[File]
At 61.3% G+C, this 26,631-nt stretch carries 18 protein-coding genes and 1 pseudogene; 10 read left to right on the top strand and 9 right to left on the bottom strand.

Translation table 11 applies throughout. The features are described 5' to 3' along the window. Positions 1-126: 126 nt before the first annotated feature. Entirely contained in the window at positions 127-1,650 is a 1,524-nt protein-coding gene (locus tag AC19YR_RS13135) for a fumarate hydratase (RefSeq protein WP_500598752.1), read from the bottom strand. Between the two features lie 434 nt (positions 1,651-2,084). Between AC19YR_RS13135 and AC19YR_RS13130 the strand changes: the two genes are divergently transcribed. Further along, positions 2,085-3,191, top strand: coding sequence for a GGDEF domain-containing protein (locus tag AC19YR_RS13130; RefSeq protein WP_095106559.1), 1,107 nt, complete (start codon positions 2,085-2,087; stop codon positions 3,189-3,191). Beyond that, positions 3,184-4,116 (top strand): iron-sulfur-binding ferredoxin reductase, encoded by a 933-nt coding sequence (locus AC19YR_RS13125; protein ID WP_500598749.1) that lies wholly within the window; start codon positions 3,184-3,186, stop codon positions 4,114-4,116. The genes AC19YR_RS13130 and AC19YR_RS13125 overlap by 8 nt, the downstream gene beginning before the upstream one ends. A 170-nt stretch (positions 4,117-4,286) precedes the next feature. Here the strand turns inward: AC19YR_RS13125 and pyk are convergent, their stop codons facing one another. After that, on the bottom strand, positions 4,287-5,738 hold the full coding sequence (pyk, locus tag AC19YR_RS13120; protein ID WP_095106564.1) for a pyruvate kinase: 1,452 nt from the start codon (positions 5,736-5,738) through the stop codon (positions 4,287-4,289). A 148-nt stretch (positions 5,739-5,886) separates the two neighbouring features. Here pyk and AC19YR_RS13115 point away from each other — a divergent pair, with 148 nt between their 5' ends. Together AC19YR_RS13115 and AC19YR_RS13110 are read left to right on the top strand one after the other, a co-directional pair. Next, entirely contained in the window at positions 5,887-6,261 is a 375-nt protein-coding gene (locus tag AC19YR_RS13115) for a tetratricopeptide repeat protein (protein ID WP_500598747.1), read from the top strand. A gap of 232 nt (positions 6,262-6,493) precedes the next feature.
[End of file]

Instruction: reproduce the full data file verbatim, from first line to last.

At 61.3% G+C, this 26,631-nt stretch carries 18 protein-coding genes and 1 pseudogene; 10 read left to right on the top strand and 9 right to left on the bottom strand.

Translation table 11 applies throughout. The features are described 5' to 3' along the window. Positions 1-126: 126 nt before the first annotated feature. Entirely contained in the window at positions 127-1,650 is a 1,524-nt protein-coding gene (locus tag AC19YR_RS13135) for a fumarate hydratase (RefSeq protein WP_500598752.1), read from the bottom strand. Between the two features lie 434 nt (positions 1,651-2,084). Between AC19YR_RS13135 and AC19YR_RS13130 the strand changes: the two genes are divergently transcribed. Further along, positions 2,085-3,191, top strand: coding sequence for a GGDEF domain-containing protein (locus tag AC19YR_RS13130; RefSeq protein WP_095106559.1), 1,107 nt, complete (start codon positions 2,085-2,087; stop codon positions 3,189-3,191). Beyond that, positions 3,184-4,116 (top strand): iron-sulfur-binding ferredoxin reductase, encoded by a 933-nt coding sequence (locus AC19YR_RS13125; protein ID WP_500598749.1) that lies wholly within the window; start codon positions 3,184-3,186, stop codon positions 4,114-4,116. The genes AC19YR_RS13130 and AC19YR_RS13125 overlap by 8 nt, the downstream gene beginning before the upstream one ends. A 170-nt stretch (positions 4,117-4,286) precedes the next feature. Here the strand turns inward: AC19YR_RS13125 and pyk are convergent, their stop codons facing one another. After that, on the bottom strand, positions 4,287-5,738 hold the full coding sequence (pyk, locus tag AC19YR_RS13120; protein ID WP_095106564.1) for a pyruvate kinase: 1,452 nt from the start codon (positions 5,736-5,738) through the stop codon (positions 4,287-4,289). A 148-nt stretch (positions 5,739-5,886) separates the two neighbouring features. Here pyk and AC19YR_RS13115 point away from each other — a divergent pair, with 148 nt between their 5' ends. Together AC19YR_RS13115 and AC19YR_RS13110 are read left to right on the top strand one after the other, a co-directional pair. Next, entirely contained in the window at positions 5,887-6,261 is a 375-nt protein-coding gene (locus tag AC19YR_RS13115) for a tetratricopeptide repeat protein (protein ID WP_500598747.1), read from the top strand. A gap of 232 nt (positions 6,262-6,493) precedes the next feature.